Well it took me long enough to get round to reading this gothic style classic from Shirley Jackson. I had been assured that I would love it – and I did. I love the quirky, unexpectedness of Shirley Jackson’s writing – the atmosphere of slight chills that stops well short of actual terror is perfect. I have previously read The Haunting of Hill House, and a collection of stories and essays ‘Let me Tell You’. I am even surer now, that I need to continue reading more Shirley Jackson.
I feel as if almost everyone has read We Have always Lived in the Castle already – and yet – in case there is anyone who hasn’t I will attempt to write this without spoilers. Right from the beginning the reader is enticed to read further by the voice of Merricat Blackwood.
“My name is Mary Katherine Blackwood. I am eighteen years old, and I live with my sister Constance. I have often thought that with any luck at all, I could have been born a werewolf, because the two middle fingers on both my hands are the same length, but I have had to be content with what I had. I dislike washing myself, and dogs, and noise. I like my sister Constance, and Richard Plantagenet, and Amanita phalloides, the death-cup mushroom. Everyone else in our family is dead.”
Merricat (Mary Katherine) is eighteen years old; she lives on the Blackwood estate with her older sister Constance and their uncle Julian. There were once seven Blackwoods living in the house a little way outside the village, until six years earlier arsenic in the sugar saw off four of them. Constance was acquitted of the murders, and returned to live in seclusion at the Blackwood house. Of the Blackwood household, only Merricat goes down to the village, once a week to buy groceries, where she comes up against the hatred and suspicion of the villagers. For years, Constance has been unable to go beyond the front steps of the house, feeling more comfortable hidden from the world behind the walls of the Blackwood house. Julian meanwhile spends each day pouring over his notes of the Blackwood case, ruminating over and over about what happened, determined to one day have a book finished about all that happened. Merricat seeks to protect her adored big sister from the spite of the villagers, with their nasty little digs and childish rhymes.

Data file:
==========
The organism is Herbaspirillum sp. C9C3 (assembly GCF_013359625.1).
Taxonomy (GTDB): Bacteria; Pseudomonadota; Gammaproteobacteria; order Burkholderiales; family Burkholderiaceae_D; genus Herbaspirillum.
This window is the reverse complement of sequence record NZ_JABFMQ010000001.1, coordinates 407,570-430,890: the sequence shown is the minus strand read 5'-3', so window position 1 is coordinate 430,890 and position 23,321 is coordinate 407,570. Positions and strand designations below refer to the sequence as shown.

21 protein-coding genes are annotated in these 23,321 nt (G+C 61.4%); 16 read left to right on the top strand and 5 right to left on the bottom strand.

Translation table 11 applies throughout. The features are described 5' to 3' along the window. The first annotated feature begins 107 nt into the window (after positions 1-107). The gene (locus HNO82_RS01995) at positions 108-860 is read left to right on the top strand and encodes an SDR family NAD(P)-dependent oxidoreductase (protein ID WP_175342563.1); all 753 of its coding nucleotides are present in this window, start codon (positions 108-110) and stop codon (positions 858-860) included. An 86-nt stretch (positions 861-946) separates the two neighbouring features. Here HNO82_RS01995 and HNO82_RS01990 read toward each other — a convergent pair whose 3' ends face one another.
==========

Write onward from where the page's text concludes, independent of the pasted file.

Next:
“Merricat, said Connie, would you like a cup of tea?
Oh no, said Merricat, you’ll poison me.
Merricat, said Connie, would you like to go to sleep?
Down in the boneyard ten feet deep!”
That childlike rhyme – is repeated a few times throughout the novel – I really liked the effect it creates – the words can’t help but echo throughout the novel, creating a wonderful sense of unease.
Soon we realise that Merricat is very superstitious, deeply attached to her rituals and her cat. Merricat feels she must do all she can to keep evil from their home; she has special words to keep change at bay. Outside the house near to the river – is the place where Merricat takes herself off to sometimes. The unwavering quiet and simplicity of their life keeps Merricat calm, she likes and understands the small world she inhabits. She loves Constance and daily gives herself the task of being nicer to Uncle Julian. Change is coming however, Merricat senses it, and soon Cousin Charles comes to the house – which sees so few visitors.
Merricat is dismayed by Cousin Charles, unsettled by his friendship with Constance; while knowing he is no friend to her. Poor Merricat can’t help her bad temper, she shows her suspicions of him, incurring Charles’ anger. Under Charles’ exacting eye, poor old Uncle Julian is banished to his room to eat his meals. The change that Charles brings becomes frightening and irreversible.
“Eliminating Charles from everything he had touched was almost impossible, but it seemed to me that if I altered our father’s room, and perhaps later the kitchen and the drawing room and the study, and even finally the garden, Charles would be lost, shut off from what he recognized, and would have to concede that this was not the house he had come to visit and so would go away.”
I thoroughly enjoyed this creepy little tale. Those of you who don’t like horror stories need not worry about this story being too much – the mood is unsettling rather than out and out terrifying. Its small details that Shirley Jackson excels at – the cellar full of preserves, Constance’s pride in her kitchen, the thoughts that run through Merricat’s head – that help create the quirky feel that sits underneath the creepiness.